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Yanks-Red Sox rivalry has new big player: J.D.

Cora: Slugger 'makes everybody else better' with Boston atop AL East
MLB.com @MikeLupica

BOSTON -- We are only a month into baseball season, and already the Yankees-Red Sox rivalry is turning out to be everything we thought it would be. And more. It's a lot.

The Red Sox won 17 of their first 19, and they were already making the Yankees and their fans watch the scoreboard as if it were September. Aaron Boone, the rookie Yankees manager, was asked if he was noticing what the Red Sox were doing.

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BOSTON -- We are only a month into baseball season, and already the Yankees-Red Sox rivalry is turning out to be everything we thought it would be. And more. It's a lot.

The Red Sox won 17 of their first 19, and they were already making the Yankees and their fans watch the scoreboard as if it were September. Aaron Boone, the rookie Yankees manager, was asked if he was noticing what the Red Sox were doing.

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"It's hard not to notice," Boone said.

The Red Sox were 17-2. The Yankees started off 9-10. So even that early, the Red Sox were eight games better in the loss column. By then, of course, there had already been a big fight at Fenway one night, precipitated by Tyler Austin making something out of what Brock Holt and his teammates thought was a cheesy slide into second base and then igniting for real, like a fireworks show at old Fenway, when Smokin' Joe Kelly hit Austin later in the game. It also seemed cheesy that the coverage of all that suggested that it took a fight to make this rivalry feel alive again, but there it was.

Video: NYY@BOS: Benches clear in Boston after Austin's slide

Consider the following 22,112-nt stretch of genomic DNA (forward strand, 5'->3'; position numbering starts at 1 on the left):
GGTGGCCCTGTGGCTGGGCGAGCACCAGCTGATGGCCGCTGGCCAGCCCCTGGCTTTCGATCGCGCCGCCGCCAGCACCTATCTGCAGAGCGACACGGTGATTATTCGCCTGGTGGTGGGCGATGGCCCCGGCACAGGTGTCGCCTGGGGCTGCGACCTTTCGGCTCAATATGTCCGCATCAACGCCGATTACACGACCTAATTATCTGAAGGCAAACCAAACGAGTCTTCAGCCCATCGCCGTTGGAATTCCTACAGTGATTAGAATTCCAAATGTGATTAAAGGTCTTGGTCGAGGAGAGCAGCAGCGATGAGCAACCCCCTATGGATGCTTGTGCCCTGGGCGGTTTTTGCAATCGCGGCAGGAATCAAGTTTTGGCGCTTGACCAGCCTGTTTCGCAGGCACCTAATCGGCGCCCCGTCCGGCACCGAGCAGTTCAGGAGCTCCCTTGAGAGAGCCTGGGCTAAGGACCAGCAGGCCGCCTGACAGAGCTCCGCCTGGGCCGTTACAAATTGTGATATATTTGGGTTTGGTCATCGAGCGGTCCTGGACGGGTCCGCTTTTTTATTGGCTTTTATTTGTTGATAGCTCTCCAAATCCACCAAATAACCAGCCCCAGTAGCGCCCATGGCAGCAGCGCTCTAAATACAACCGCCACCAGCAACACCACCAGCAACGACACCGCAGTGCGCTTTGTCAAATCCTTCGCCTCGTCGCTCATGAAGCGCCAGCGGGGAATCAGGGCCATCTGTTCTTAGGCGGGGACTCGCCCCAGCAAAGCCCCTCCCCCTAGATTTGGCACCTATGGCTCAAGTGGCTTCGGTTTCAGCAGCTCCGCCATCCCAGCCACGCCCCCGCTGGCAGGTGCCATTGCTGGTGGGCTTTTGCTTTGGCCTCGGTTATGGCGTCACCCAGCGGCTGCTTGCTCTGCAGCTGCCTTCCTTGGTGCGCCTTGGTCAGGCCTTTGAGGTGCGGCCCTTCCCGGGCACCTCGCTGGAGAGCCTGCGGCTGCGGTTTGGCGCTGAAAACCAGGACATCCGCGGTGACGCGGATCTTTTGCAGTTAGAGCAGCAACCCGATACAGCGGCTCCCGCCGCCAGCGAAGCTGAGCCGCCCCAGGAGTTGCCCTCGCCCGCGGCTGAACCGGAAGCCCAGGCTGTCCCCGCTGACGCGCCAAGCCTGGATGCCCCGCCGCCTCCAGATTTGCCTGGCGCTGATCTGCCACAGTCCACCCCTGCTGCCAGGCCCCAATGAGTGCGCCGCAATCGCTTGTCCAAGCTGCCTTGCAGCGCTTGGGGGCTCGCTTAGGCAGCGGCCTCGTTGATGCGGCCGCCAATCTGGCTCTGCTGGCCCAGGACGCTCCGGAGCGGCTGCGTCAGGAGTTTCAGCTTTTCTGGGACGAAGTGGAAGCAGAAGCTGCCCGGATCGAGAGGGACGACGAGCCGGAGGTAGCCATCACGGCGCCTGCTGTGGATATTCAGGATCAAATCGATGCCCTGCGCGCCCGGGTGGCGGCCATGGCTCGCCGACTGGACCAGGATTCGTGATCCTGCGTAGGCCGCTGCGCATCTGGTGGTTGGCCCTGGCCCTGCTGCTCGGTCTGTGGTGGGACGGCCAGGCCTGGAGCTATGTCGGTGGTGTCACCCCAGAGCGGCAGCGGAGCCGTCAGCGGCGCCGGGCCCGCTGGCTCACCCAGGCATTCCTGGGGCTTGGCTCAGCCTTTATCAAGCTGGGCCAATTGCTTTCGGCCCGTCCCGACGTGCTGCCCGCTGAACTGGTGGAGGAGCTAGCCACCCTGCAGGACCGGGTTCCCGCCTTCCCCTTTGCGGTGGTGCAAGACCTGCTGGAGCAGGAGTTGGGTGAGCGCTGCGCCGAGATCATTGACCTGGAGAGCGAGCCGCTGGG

What we have found out since, though, is that the real fight between these two teams is going to be what we thought it would be and want it to be -- the knockdown, drag-out fight for first place in the American League East, and the fight to not have to play in the AL Wild Card Game that the Yankees won last season on their way to the AL Championship Series. It wasn't so long ago that the Red Sox looked as if they might run away from everybody the way the Tigers did in 1984, when they started 35-5. But the way the Sox have looked in their last two games against the Rays, the Red Sox might not even be in first place when they get to Yankee Stadium in 10 days.

Mookie Betts looked like the AL Most Valuable Player Award winner for April just a week or so ago. Now it looks to be Didi Gregorius, who came into Saturday's games having hit almost as many home runs (10) as Aaron Judge and Giancarlo Stanton combined (12). Coming out of Spring Training, it seemed that prized Yankees kids like Miguel Andujar and Gleyber Torres wouldn't be big factors for the 2018 team. Now they are. 

In the same week, Gary Sanchez hit a three-run, bottom-of-the-ninth homer to walk off against the Twins, and after flying across the country, Gregorius went deep in the 10th to beat the Angels.

Video: Must C Clutch: Sanchez belts a walk-off homer to left

In Boston, Betts has been a wonder and J.D. Martinez has turned out to be exactly what the Red Sox wanted him to be and what they needed him to be, coming off a 2017 season when the Sox, even winning the AL East from the Yankees, did everything except hit home runs in a home-run sport.